The acetaldehyde problem
Not much is said about this problem because it is a difficult one. However, oxidation, the use of unsuitable yeasts and the absence of sulfur dioxide in winemaking can result in the accumulation of natural substances that are highly toxic, like acetaldehyde.
“Food safety and health are not achieved by chance but are the result of a profound knowledge of science that must be applied to the whole process of production. The problem of acetaldehyde is one that is rarely taken into consideration. This perhaps because from a biochemical and chemical point of view it is a complex phenomenon in that this molecule is a metabolite in both the fermentation and oxidation process and its technical implications are different in red and white wines. Nevertheless, it is a known fact that in oxidized wines oxygen slowly “attacks” ethyl alcohol transforming it into acetaldehyde and in some cases in high levels. It should be pointed out that this molecule is more toxic than ethyl alcohol and when they come together they are even classified as cancerous. Furthermore, this same molecule “attaches” itself to sulfur dioxide (SO2) increasing its overall quantity and reducing the latter which acts as an antitoxin and antiseptic. Thus if the goal is to reduce the amount of SO2 in a wine it is highly important to keep the level of acetaldehyde at the lowest level possible”.
I never dare to draw enological and technical conclusions because I do not have a significant background in chemistry, biology or physics. I prefer to rely on those who know more than I do and, when I can, make known the views of scholars of international fame. In this case, the quote above is from Luigi Moio, a professor at the Federico II University in Naples who is universally recognized as one of Italy’s leading experts in enology.
In his attempt to make complicated questions understandable, Moio has pointed out that high levels of acetaldehyde, an extremely reactive volatile substance, are responsible for the so-called “oxidized” aroma of a wine, one that recalls that a “bruised” or rotten apple. It is the product of the processs of fermentation and oxidation and is a subject that is not taken sufficiently into consideration given the consequences are of no small measure, not only in regard to organoleptic properties but the health of the wine itself. Rather than sulfur, Moio appears to be saying, the real problems is knowing and consequently controlling biochemical and chemical processes and given that acetaldehyde and SO2 are very close to each other it is necessary to tackle the problem with a holistic approach. It is also important to consider the fact that the use of unsuitable yeasts can result in the slowing or even arrest of fermentation with the consequence of producing negative substances that are even harmful, like acetaldehyde.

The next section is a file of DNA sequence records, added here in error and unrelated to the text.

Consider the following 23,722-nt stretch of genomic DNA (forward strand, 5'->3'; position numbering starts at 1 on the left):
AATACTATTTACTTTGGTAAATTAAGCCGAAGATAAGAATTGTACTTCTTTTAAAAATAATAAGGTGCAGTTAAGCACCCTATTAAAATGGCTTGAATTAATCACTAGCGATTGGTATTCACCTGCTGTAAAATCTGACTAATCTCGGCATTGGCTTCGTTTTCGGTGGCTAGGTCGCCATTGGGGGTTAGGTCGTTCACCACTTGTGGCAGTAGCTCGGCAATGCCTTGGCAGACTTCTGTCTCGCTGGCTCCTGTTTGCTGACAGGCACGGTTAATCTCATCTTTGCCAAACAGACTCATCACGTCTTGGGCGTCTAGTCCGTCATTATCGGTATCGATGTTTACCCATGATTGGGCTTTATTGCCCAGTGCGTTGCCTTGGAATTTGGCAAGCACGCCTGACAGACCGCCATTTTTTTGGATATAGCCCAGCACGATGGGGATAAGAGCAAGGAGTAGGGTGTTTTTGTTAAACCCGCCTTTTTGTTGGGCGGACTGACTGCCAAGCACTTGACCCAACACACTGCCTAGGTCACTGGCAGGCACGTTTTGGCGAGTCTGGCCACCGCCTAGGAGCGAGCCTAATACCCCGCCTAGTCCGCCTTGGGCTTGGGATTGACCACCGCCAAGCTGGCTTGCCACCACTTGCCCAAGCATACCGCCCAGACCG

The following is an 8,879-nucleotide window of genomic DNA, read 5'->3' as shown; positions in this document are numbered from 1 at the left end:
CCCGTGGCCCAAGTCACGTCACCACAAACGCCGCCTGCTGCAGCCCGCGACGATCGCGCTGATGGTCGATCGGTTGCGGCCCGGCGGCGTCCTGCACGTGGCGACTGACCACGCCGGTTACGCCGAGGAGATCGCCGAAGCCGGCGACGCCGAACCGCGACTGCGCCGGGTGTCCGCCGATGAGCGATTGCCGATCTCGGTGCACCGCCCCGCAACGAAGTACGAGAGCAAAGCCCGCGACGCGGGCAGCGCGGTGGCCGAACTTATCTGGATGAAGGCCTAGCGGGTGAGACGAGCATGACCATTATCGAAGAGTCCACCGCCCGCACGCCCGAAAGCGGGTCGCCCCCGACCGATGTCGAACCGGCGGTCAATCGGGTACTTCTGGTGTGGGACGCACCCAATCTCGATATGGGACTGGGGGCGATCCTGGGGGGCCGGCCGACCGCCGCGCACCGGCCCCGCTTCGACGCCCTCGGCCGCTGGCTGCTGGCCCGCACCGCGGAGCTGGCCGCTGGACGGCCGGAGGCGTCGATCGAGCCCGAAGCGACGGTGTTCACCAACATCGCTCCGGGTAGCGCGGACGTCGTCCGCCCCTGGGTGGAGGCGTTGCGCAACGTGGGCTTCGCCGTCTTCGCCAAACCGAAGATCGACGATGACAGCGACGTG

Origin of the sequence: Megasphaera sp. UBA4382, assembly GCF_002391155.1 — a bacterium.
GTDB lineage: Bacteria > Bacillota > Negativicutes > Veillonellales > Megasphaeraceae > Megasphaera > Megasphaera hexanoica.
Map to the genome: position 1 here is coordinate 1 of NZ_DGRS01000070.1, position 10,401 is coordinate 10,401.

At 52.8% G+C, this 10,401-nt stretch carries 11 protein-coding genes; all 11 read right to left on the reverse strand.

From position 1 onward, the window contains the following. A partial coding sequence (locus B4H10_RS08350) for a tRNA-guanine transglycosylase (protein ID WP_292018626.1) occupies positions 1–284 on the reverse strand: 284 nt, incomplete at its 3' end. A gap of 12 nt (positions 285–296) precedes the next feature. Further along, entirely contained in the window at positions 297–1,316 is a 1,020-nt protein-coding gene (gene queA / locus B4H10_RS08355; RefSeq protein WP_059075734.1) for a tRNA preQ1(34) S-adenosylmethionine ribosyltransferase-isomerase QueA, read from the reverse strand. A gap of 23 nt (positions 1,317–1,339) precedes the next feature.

The fact of the matter is that some practices flaunted as “natural”, such has using indigenous years over SO2, have a negative side that is particularly disturbing because they can determine a high accumulation of natural metabolites that are highly toxic with all the consequences that can ensue.
What bothers me is why certain arguments regarding wine are constantly discussed while other, more important ones are not. It is possible that some arguments are “trendy” while others are of no interest to anyone even if they have potentially worse consequences?
I know my views are not mainstream and that what I am writing here will provoke negative reactions among the supporters of so-called “natural” wines. And this despite the fact that it is not my intention to criticize those who, honestly and coherently, seek to produce wine with a sense of responsibility for and respect of the environment and the health of consumers. What I would like to see is that everyone, even my detractors, also take into consideration other aspects and, above all, the consequences of practices that have not been sufficiently analyzed and pay less attention to questions of principle.